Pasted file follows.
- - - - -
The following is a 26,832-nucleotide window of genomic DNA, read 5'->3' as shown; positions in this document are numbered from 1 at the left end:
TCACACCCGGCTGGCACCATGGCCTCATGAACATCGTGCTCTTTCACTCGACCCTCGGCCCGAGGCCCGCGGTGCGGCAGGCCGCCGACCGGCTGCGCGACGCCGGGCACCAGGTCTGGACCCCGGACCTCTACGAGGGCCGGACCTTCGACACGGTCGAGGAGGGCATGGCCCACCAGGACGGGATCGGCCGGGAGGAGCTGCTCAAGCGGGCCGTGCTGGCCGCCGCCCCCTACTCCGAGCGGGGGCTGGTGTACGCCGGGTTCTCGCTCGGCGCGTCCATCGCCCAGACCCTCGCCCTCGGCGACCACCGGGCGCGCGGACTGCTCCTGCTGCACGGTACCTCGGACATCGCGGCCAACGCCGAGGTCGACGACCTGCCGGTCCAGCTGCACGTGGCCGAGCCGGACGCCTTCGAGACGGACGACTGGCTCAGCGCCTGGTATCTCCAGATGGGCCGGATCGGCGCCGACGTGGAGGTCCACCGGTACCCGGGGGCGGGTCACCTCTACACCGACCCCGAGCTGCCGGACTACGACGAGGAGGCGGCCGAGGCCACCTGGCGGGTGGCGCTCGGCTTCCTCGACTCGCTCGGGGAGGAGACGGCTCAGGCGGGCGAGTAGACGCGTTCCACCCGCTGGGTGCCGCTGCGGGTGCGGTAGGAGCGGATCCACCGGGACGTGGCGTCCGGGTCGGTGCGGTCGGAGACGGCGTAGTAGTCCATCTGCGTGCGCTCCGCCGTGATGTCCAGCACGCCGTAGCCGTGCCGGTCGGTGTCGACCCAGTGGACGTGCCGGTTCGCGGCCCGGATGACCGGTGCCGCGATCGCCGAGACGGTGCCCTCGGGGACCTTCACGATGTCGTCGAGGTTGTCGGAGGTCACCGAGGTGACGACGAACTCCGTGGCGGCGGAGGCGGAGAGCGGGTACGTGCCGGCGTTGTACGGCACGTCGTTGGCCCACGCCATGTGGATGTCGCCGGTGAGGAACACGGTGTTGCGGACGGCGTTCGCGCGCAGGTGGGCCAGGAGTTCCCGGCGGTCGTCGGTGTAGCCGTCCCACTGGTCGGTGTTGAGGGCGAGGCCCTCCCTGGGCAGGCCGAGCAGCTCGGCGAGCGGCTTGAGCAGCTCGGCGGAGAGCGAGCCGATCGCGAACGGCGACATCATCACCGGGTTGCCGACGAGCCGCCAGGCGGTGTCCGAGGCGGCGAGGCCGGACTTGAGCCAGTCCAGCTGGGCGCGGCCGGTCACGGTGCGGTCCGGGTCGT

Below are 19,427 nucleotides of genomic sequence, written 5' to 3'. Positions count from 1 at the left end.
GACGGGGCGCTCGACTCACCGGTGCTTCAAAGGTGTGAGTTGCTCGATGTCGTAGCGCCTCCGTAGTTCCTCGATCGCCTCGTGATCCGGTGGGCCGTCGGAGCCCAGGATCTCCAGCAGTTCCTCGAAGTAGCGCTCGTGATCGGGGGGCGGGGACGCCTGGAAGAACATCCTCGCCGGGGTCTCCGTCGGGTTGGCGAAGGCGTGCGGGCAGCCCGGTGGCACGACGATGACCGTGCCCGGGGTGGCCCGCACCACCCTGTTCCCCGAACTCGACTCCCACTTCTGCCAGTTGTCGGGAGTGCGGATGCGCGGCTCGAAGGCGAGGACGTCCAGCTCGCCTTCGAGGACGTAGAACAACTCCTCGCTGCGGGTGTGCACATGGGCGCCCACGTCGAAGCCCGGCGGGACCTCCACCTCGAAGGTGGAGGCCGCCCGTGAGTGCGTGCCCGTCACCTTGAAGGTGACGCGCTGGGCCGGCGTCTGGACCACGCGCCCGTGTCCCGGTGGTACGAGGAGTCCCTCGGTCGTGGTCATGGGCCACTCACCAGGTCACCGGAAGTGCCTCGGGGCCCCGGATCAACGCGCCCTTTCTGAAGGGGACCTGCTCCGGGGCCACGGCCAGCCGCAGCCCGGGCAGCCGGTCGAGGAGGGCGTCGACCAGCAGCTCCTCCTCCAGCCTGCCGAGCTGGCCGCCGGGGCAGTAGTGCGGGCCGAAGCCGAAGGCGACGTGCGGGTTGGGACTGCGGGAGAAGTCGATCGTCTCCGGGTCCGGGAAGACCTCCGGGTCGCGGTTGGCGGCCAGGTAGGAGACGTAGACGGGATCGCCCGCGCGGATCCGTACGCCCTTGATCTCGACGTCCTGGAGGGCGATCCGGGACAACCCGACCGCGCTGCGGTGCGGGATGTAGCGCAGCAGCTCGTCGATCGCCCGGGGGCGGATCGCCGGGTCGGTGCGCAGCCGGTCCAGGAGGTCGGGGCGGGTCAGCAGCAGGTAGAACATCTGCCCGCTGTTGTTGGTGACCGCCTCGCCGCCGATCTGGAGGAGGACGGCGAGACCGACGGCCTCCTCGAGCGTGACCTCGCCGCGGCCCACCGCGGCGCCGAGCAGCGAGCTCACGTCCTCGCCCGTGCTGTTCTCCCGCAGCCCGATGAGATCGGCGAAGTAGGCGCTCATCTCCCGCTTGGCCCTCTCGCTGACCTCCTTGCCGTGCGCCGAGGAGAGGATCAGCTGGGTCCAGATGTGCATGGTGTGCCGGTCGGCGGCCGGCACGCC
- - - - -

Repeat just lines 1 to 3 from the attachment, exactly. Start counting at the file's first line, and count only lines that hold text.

The following is a 26,832-nucleotide window of genomic DNA, read 5'->3' as shown; positions in this document are numbered from 1 at the left end:
TCACACCCGGCTGGCACCATGGCCTCATGAACATCGTGCTCTTTCACTCGACCCTCGGCCCGAGGCCCGCGGTGCGGCAGGCCGCCGACCGGCTGCGCGACGCCGGGCACCAGGTCTGGACCCCGGACCTCTACGAGGGCCGGACCTTCGACACGGTCGAGGAGGGCATGGCCCACCAGGACGGGATCGGCCGGGAGGAGCTGCTCAAGCGGGCCGTGCTGGCCGCCGCCCCCTACTCCGAGCGGGGGCTGGTGTACGCCGGGTTCTCGCTCGGCGCGTCCATCGCCCAGACCCTCGCCCTCGGCGACCACCGGGCGCGCGGACTGCTCCTGCTGCACGGTACCTCGGACATCGCGGCCAACGCCGAGGTCGACGACCTGCCGGTCCAGCTGCACGTGGCCGAGCCGGACGCCTTCGAGACGGACGACTGGCTCAGCGCCTGGTATCTCCAGATGGGCCGGATCGGCGCCGACGTGGAGGTCCACCGGTACCCGGGGGCGGGTCACCTCTACACCGACCCCGAGCTGCCGGACTACGACGAGGAGGCGGCCGAGGCCACCTGGCGGGTGGCGCTCGGCTTCCTCGACTCGCTCGGGGAGGAGACGGCTCAGGCGGGCGAGTAGACGCGTTCCACCCGCTGGGTGCCGCTGCGGGTGCGGTAGGAGCGGATCCACCGGGACGTGGCGTCCGGGTCGGTGCGGTCGGAGACGGCGTAGTAGTCCATCTGCGTGCGCTCCGCCGTGATGTCCAGCACGCCGTAGCCGTGCCGGTCGGTGTCGACCCAGTGGACGTGCCGGTTCGCGGCCCGGATGACCGGTGCCGCGATCGCCGAGACGGTGCCCTCGGGGACCTTCACGATGTCGTCGAGGTTGTCGGAGGTCACCGAGGTGACGACGAACTCCGTGGCGGCGGAGGCGGAGAGCGGGTACGTGCCGGCGTTGTACGGCACGTCGTTGGCCCACGCCATGTGGATGTCGCCGGTGAGGAACACGGTGTTGCGGACGGCGTTCGCGCGCAGGTGGGCCAGGAGTTCCCGGCGGTCGTCGGTGTAGCCGTCCCACTGGTCGGTGTTGAGGGCGAGGCCCTCCCTGGGCAGGCCGAGCAGCTCGGCGAGCGGCTTGAGCAGCTCGGCGGAGAGCGAGCCGATCGCGAACGGCGACATCATCACCGGGTTGCCGACGAGCCGCCAGGCGGTGTCCGAGGCGGCGAGGCCGGACTTGAGCCAGTCCAGCTGGGCGCGGCCGGTCACGGTGCGGTCCGGGTCGT

Below are 19,427 nucleotides of genomic sequence, written 5' to 3'. Positions count from 1 at the left end.